Album Review: Jellyfish Brigade, Diving Lessons
Aldous Huxley once said, “Experience is not what happens to you; it’s what you do with what happens to you.” I know this statement very well – mainly because it was my senior quote back in 2005. After listening to Jellyfish Brigade‘s new album Diving Lessons in great detail, it’s apparent that Lucas Dix also knows this statement; in fact, based on his lyrical content, it seems as though he’s beginning to master the philosophy. Lucas has been through more in the last two years than most people have in two decades; he lost his best friend and long-time music partner Gavin “Theory” Soens to a battle with terminal cancer, and the love of his life relocated to the opposite side of the country to be closer to her family. Saturated with real-life stories and relatable metaphors, Diving Lessons is one of the most profound and honest records of 2014.
Even though Lucas Dix’s dictations are the focal point of Diving Lessons, it is imperative that a great deal of credit is given to the Great Mundane; without his melodic measures, this album would not be anywhere near as notable. His bold and brazen beats aren’t what you’d normally expect to hear on a Hip-Hop record, but his sounds skew multiple moods and give Dix the ink needed to dauntlessly draft his moving manifesto.
If you’ve ever talked to Lucas Dix, you know that he’s dead serious about what he does, but he’s also one hell of a laid back dude that truly loves Hip-Hop; the track “Man the Riverboat” paints this picture perfectly. Throughout the course of the track, Dix has fun declaring that he’s just another traveler trying to find himself on life’s journey, and he’s going to go wherever the river takes him:
“I’m about as spiritual as the next man/finger painting a Rembrandt/practicing my head stands/shortened laps on the cycle of Siddhartha/doin’ to others brother/shit is vital for the karma/I ain’t gonna front, I’d love to be rich and famous/just so I could leave it and fold into the nameless/knowledge of the mental, pledges of the physical/wielding wooden oars rowin’ in my rusty riverboat”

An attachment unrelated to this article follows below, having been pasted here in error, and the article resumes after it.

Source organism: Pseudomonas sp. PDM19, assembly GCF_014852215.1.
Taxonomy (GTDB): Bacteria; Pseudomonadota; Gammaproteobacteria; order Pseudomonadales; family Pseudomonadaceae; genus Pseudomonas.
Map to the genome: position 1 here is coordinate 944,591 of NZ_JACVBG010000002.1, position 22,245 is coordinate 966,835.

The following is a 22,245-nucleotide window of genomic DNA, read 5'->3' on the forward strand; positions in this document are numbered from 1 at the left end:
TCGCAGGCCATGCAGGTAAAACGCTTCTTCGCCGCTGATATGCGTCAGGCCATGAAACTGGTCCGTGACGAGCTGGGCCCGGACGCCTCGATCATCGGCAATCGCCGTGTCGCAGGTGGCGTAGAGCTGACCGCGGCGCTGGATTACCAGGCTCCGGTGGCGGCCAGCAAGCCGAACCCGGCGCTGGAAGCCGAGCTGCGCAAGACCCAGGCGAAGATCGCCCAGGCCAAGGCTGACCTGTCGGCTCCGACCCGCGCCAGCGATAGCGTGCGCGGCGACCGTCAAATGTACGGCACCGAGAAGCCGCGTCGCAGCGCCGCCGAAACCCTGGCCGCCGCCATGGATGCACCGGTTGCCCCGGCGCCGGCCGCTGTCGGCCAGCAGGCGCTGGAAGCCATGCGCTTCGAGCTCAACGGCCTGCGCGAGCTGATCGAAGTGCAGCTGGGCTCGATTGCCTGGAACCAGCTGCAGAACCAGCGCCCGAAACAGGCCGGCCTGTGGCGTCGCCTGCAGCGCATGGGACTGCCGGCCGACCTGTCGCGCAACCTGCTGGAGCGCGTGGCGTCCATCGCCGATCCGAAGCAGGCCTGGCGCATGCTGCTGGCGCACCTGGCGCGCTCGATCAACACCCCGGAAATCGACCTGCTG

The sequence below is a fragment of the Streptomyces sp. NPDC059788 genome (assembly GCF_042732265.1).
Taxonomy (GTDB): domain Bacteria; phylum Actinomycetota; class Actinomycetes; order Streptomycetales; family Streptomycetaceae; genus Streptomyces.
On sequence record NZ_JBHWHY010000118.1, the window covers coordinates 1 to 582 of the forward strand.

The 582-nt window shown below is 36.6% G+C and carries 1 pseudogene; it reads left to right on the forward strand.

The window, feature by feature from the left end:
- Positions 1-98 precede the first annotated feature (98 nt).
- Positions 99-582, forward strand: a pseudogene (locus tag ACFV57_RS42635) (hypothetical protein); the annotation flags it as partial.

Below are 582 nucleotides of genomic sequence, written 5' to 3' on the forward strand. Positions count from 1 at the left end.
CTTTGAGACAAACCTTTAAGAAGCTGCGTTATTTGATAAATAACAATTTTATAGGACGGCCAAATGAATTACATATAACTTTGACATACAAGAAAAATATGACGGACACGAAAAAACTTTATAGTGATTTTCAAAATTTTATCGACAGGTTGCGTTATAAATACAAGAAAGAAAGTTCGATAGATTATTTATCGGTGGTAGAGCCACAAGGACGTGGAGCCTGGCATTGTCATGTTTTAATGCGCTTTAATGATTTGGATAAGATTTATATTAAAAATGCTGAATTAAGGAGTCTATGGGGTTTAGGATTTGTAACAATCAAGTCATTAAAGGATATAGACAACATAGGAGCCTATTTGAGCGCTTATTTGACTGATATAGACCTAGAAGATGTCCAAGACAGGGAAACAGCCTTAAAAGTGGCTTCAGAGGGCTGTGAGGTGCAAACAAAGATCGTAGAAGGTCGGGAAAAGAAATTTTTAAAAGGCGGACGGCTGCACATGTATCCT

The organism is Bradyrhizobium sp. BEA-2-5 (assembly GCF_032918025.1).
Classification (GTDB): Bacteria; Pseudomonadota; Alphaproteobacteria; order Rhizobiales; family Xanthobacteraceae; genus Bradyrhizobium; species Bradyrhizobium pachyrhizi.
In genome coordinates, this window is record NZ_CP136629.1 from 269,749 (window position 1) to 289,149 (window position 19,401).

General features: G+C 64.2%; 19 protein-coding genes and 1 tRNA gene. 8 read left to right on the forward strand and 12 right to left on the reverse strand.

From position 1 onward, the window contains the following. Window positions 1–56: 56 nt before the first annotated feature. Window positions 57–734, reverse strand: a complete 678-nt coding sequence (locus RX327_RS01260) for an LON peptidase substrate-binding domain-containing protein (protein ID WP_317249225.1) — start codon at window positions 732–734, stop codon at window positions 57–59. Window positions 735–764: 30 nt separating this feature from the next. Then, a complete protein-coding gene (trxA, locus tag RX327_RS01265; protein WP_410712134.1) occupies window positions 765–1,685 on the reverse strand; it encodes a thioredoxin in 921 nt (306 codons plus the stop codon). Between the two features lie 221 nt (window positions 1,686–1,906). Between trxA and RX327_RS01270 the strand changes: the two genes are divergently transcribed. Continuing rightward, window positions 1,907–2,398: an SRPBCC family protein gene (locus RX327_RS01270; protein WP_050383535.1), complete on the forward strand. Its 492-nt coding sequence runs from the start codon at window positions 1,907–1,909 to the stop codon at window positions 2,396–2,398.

I can say first hand that I really do miss being a kid; every day was a new adventure, and there was never a dull moment. Whether it was going out and playing baseball, or hanging out at the pool, there was always something to wake up excited about every day; as an adult, it’s a lot harder to find things to be excited about. Dix knows exactly what this feels like, and on “Astronauts and Pirates to the Rescue” he directly discloses the thoughts that a lot of us in the Generation Y cohort regularly consider:
“I need something that I can want/something that I can follow/something worth getting out of bed tomorrow/even if I never touch it/as long as it exists/it’ll be the reason why I can handle this shit”
It’s not just fun and games on Diving Lessons – at all. The two most sentimental and candid tracks on the album – “In the Green Grass” and “Willow Seed Serenade” – show Dix handling heavy hitting situations just as well as the light ones; in doing this, he adds a great deal of complexity to his character.
On “In the Green Grass”, Dix comes to terms with the tragic loses in his life, but he declares that he’s grateful for the experiences that he has had, and he wouldn’t change it for anything. Lucas also gives a great piece of advice that everyone can learn from: don’t waste your life chasing the other side of the fence because the grass isn’t always greener; be happy with what you have.
“Willow Seed Serenade” is one of the most beautiful tracks I’ve heard in a long time. The Great Mundane’s pleasant piano keys and staccato drums provide the perfect soundscape for Dix to reminisce about falling in love. Lucas distinctly describes the day he fell in love; coincidentally, it’s the same day that he learned to dive. Even though the story is quite literal, the message about diving is a great metaphor that can be applied to real-life situations that everyone faces.
Dix has a line on the album that states he takes solace in the heavy moss surroundings and the city lights; it truly does say a lot about his character, and Diving Lessons shows the world all of his idiosyncrasies. At the young age of 29, Lucas Dix has a long way to go in living his life, but this album shows that he’s beginning to learn the most important lessons that life can give.
For those of you that don’t know, Dix is a teacher by profession, so it’s no surprise that throughout Diving Lessons he’s giving the world a pronounced piece of advice that we can all learn from: when it comes to life, sometimes we all need to take diving lessons and learn to jump into the unknown.